CES 2012: Audio Research Reference DAC bridges the digital gap

Audio Research DAC

Convergence is one of the big themes here at CES 2012, and nothing illustrates this better than the latest product from Audio Research, the Reference DAC Digital Media Bridge.

This is no ordinary DAC. Oh no. For starters, when it goes on sale in the US in the second quarter of 2012 it will cost around $14,000-$15,000.

That's a lot of money, for sure. But just look at the specification: the Reference DAC builds on that of the DAC8 (which we'll be testing soon) and uses technology from Audio Research preamps such as the Reference Anniversary.

"Understanding that many consumers today are migrating to a digitally implemented lifestyle, the design and engineering team at Audio Research approached the project of a Reference series DAC not only to provide unparalleled sonic performance, but also to address the needs of today's customers," the company says.

To that end, the chassis is the same size and adopts the same look as other Reference series products.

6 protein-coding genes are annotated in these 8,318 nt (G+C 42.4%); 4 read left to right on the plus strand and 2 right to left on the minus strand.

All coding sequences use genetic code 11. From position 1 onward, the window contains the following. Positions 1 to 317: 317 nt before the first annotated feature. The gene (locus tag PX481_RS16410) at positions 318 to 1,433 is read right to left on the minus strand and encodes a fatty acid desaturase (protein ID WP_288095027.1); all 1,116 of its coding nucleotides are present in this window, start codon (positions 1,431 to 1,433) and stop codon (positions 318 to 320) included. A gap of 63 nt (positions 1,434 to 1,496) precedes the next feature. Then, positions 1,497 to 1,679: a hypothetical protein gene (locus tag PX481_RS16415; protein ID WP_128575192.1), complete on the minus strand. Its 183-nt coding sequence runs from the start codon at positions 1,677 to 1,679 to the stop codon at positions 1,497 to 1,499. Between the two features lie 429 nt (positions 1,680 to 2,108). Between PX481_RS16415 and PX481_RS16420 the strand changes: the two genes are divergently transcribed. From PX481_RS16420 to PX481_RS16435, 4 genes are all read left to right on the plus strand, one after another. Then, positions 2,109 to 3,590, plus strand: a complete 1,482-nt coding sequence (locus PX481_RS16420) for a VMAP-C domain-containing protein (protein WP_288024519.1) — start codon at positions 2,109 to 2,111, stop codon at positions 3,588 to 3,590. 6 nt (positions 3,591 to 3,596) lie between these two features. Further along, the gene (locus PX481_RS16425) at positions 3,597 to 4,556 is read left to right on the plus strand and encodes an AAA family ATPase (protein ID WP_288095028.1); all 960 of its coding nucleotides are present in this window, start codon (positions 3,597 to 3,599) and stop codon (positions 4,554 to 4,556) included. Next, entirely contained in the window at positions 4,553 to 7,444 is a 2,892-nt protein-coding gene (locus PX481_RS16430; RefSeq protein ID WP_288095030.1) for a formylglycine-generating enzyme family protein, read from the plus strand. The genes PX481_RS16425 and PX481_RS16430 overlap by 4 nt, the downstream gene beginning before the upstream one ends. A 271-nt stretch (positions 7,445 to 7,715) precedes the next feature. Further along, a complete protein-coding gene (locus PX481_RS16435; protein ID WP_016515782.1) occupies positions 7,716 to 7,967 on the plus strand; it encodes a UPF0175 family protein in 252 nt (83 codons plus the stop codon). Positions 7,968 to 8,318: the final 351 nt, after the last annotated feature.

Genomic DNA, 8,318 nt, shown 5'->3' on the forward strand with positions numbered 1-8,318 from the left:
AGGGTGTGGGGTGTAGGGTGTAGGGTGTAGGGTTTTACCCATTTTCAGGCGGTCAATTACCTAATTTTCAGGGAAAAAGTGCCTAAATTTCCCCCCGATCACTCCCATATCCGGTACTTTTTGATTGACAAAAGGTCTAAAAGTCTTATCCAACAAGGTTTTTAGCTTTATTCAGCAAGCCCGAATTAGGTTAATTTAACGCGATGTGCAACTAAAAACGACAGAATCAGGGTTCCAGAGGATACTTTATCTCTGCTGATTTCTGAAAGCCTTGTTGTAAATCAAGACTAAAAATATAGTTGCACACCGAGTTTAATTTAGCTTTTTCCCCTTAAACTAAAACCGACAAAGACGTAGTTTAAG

There's a 3.5in TFT display on the front panel, able to display all unit functions as well as metadata from certain sources. The Reference DAC can also upsample any 44.1 or 48kHz source to 176.4 or 192kHz.

With wired (ethernet) and wireless connectivity, plus optical, coaxial and USB inputs, a host of different music sources can be connected. There's DLNA and UPnP connectivity for streaming music from a music server, and a built-in internet radio tuner.

We chose the Audio Research Reference DAC Digital Media Bridge as one of our Stars of CES 2012.

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Andy Clough

Andy is Global Brand Director of What Hi-Fi? and has been a technology journalist for 30 years. During that time he has covered everything from VHS and Betamax, MiniDisc and DCC to CDi, Laserdisc and 3D TV, and any number of other formats that have come and gone. He loves nothing better than a good old format war. Andy edited several hi-fi and home cinema magazines before relaunching whathifi.com in 2008 and helping turn it into the global success it is today. When not listening to music or watching TV, he spends far too much of his time reading about cars he can't afford to buy.